WRC cars to go hybrid from 2022: Hyundai, M-Sport Ford and Toyota commit for three years!
For the first time since the sport's inception, WRC cars will house a hybrid drivetrain for forward propulsion. Toyota, Hyundai and M-Sport Ford, the three participating manufacturers have agreed to include a common hybrid system in their top tier cars for three years, starting from 2022. The hybrid tech will enable cars to run on pure electric power in cities and provide an electric power boost in special stages.
Development costs for the hybrid technology will be divided equally between the teams and the FIA. It will be provided by German company Compact Dynamics, who have a rich heritage in supplying electrical solutions to Formula 1, endurance racing and the Formula E. Compact Dynamics will supply the e-motor, power electronics and the drive system. The battery will power an electric motor that will deliver around 100 kW power (approximately 130bhp).
An extra 130bhp over the IC engine's 380bhp means total power output will reach 500bhp, that means an even stronger acceleration, and higher speeds due to the availability of instant torque. Lessons have been learned from the infamous Group B cars, and despite the jump in power, the FIA will regulate how this power can be used. The teams will have control over battery boost deployment and benefit from it on particular parts of a stage, that will likely be predefined by the organisers. This is to make sure the competition remains equal and more importantly, safe.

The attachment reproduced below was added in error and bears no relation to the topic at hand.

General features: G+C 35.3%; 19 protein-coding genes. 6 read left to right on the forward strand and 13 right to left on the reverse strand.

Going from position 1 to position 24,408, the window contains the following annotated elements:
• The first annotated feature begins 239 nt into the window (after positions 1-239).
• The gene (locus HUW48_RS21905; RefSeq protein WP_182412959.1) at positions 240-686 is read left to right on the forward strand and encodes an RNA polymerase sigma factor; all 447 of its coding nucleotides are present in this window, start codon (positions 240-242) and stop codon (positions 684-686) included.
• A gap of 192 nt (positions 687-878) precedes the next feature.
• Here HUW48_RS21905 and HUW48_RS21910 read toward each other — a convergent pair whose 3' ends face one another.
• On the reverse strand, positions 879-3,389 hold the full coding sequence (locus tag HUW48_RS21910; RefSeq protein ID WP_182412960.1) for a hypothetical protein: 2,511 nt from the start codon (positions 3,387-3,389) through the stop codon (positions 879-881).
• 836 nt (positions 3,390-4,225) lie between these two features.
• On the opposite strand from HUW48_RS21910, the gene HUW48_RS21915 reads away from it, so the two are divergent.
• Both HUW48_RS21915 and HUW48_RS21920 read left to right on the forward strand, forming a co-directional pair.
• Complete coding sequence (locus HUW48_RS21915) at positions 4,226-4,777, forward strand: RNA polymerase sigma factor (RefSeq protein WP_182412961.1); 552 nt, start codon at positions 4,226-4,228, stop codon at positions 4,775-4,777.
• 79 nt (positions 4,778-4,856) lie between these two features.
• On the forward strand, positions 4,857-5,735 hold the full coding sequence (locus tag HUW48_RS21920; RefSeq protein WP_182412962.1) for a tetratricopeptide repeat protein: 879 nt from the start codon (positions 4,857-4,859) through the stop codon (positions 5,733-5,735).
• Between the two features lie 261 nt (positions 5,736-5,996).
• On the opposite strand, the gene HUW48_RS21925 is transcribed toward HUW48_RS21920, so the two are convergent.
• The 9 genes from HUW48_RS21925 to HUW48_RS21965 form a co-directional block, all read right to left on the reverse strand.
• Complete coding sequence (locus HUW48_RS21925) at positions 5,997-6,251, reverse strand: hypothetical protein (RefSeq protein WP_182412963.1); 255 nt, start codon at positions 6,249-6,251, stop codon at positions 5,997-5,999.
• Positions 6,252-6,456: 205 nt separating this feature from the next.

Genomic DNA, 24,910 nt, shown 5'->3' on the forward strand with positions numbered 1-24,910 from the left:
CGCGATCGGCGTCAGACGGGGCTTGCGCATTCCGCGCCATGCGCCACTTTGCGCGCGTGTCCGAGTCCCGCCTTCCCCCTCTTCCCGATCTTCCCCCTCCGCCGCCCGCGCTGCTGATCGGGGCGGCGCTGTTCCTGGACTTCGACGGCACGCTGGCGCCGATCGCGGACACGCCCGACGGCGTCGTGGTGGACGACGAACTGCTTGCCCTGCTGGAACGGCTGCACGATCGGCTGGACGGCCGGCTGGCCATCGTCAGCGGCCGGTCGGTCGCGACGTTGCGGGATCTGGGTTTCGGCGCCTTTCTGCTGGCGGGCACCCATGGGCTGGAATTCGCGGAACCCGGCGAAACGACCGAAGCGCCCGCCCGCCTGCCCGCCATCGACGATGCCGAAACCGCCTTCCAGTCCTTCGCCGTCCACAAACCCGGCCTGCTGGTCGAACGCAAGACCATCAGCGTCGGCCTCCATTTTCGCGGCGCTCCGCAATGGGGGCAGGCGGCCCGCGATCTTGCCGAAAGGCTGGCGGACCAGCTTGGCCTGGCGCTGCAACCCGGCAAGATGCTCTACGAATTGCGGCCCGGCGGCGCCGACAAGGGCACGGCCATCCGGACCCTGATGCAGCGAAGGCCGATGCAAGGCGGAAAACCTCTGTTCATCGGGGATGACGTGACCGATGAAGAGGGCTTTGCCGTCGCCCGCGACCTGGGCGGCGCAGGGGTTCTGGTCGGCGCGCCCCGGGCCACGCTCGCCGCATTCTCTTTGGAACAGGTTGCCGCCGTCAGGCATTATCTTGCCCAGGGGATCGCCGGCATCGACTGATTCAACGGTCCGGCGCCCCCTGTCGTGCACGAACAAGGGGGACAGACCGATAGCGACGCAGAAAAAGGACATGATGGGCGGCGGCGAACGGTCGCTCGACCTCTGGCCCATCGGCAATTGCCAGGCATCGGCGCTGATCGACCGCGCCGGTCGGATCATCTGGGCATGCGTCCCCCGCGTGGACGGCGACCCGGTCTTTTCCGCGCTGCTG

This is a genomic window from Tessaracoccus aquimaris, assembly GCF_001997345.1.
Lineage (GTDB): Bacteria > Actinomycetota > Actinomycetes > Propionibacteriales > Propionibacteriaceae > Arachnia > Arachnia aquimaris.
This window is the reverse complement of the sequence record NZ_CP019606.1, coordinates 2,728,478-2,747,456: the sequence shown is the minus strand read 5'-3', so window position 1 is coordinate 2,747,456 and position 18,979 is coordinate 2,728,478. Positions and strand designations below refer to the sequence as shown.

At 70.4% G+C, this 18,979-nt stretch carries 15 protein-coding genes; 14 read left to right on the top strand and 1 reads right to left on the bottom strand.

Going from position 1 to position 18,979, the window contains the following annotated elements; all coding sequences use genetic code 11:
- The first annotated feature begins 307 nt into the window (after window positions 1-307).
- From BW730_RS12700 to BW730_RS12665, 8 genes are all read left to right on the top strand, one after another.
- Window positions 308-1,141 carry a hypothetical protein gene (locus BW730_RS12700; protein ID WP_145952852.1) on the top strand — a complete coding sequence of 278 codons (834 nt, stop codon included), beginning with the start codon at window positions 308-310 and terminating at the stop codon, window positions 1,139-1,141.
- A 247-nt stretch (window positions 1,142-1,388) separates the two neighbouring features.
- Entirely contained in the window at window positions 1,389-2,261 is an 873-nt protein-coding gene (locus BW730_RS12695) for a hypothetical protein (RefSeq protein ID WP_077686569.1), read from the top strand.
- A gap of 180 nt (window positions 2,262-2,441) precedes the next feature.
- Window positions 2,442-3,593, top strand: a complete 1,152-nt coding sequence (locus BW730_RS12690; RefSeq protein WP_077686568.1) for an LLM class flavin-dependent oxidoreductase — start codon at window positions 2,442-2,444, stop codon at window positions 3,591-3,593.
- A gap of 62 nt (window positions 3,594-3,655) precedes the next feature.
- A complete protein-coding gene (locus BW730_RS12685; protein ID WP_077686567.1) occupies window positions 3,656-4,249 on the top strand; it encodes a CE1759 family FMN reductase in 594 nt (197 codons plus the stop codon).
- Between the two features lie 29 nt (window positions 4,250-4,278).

Team Hyundai Motorsport have confirmed that their challenger will be based on the i20 N road car. Toyota and M-Sport Ford have committed to the new rules, but haven’t confirmed which cars they will be using for their WRC challenge.
“This is the future for the WRC,” said FIA rally director Yves Matton. “It’s exciting to be working towards this next generation.” While WRC Promoter managing director Jona Siebel adds, “This is rallying with a purpose – providing a perfect R&D platform for the automotive industry to communicate its new technology."
The hybrid announcement wasn't the only new change that will come to be from 2022. WRC has confirmed plans to use sustainable fuels and sustainable energy generation, and introduce a standardised safety structure in a bid to improve safety standards.
The sustainable energy generation supply will cover the needs of the plug-in charging elements of the race cars and public vehicles in service parks to furthermore add to this green initiative.